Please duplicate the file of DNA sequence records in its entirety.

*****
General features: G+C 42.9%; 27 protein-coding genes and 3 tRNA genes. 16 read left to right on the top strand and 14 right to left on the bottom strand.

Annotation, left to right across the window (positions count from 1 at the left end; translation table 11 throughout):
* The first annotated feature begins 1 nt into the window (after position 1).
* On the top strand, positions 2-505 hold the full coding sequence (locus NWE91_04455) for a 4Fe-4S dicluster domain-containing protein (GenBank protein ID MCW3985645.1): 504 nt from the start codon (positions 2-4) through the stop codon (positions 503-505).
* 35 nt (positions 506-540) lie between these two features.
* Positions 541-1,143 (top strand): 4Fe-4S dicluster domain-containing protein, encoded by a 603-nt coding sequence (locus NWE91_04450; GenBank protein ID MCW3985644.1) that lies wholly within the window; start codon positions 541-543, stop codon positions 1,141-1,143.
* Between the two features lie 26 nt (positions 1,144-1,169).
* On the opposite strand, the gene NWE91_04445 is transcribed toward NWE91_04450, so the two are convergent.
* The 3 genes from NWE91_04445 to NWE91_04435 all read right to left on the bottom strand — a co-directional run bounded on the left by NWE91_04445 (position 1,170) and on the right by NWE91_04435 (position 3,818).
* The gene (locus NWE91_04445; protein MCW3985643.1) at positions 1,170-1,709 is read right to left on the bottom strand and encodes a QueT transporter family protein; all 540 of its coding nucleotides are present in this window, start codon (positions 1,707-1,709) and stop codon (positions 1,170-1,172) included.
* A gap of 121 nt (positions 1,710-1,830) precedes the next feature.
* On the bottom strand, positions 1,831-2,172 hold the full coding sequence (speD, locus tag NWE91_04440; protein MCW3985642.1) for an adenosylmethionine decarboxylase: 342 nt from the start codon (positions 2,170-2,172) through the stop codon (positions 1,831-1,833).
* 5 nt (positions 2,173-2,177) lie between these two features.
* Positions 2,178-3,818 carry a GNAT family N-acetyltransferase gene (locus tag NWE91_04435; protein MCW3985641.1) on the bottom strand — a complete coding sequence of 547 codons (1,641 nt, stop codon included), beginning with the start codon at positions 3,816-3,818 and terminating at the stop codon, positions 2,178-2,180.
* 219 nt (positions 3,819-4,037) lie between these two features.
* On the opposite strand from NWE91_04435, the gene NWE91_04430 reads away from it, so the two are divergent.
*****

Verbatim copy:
General features: G+C 42.9%; 27 protein-coding genes and 3 tRNA genes. 16 read left to right on the top strand and 14 right to left on the bottom strand.

Annotation, left to right across the window (positions count from 1 at the left end; translation table 11 throughout):
* The first annotated feature begins 1 nt into the window (after position 1).
* On the top strand, positions 2-505 hold the full coding sequence (locus NWE91_04455) for a 4Fe-4S dicluster domain-containing protein (GenBank protein ID MCW3985645.1): 504 nt from the start codon (positions 2-4) through the stop codon (positions 503-505).
* 35 nt (positions 506-540) lie between these two features.
* Positions 541-1,143 (top strand): 4Fe-4S dicluster domain-containing protein, encoded by a 603-nt coding sequence (locus NWE91_04450; GenBank protein ID MCW3985644.1) that lies wholly within the window; start codon positions 541-543, stop codon positions 1,141-1,143.
* Between the two features lie 26 nt (positions 1,144-1,169).
* On the opposite strand, the gene NWE91_04445 is transcribed toward NWE91_04450, so the two are convergent.
* The 3 genes from NWE91_04445 to NWE91_04435 all read right to left on the bottom strand — a co-directional run bounded on the left by NWE91_04445 (position 1,170) and on the right by NWE91_04435 (position 3,818).
* The gene (locus NWE91_04445; protein MCW3985643.1) at positions 1,170-1,709 is read right to left on the bottom strand and encodes a QueT transporter family protein; all 540 of its coding nucleotides are present in this window, start codon (positions 1,707-1,709) and stop codon (positions 1,170-1,172) included.
* A gap of 121 nt (positions 1,710-1,830) precedes the next feature.
* On the bottom strand, positions 1,831-2,172 hold the full coding sequence (speD, locus tag NWE91_04440; protein MCW3985642.1) for an adenosylmethionine decarboxylase: 342 nt from the start codon (positions 2,170-2,172) through the stop codon (positions 1,831-1,833).
* 5 nt (positions 2,173-2,177) lie between these two features.
* Positions 2,178-3,818 carry a GNAT family N-acetyltransferase gene (locus tag NWE91_04435; protein MCW3985641.1) on the bottom strand — a complete coding sequence of 547 codons (1,641 nt, stop codon included), beginning with the start codon at positions 3,816-3,818 and terminating at the stop codon, positions 2,178-2,180.
* 219 nt (positions 3,819-4,037) lie between these two features.
* On the opposite strand from NWE91_04435, the gene NWE91_04430 reads away from it, so the two are divergent.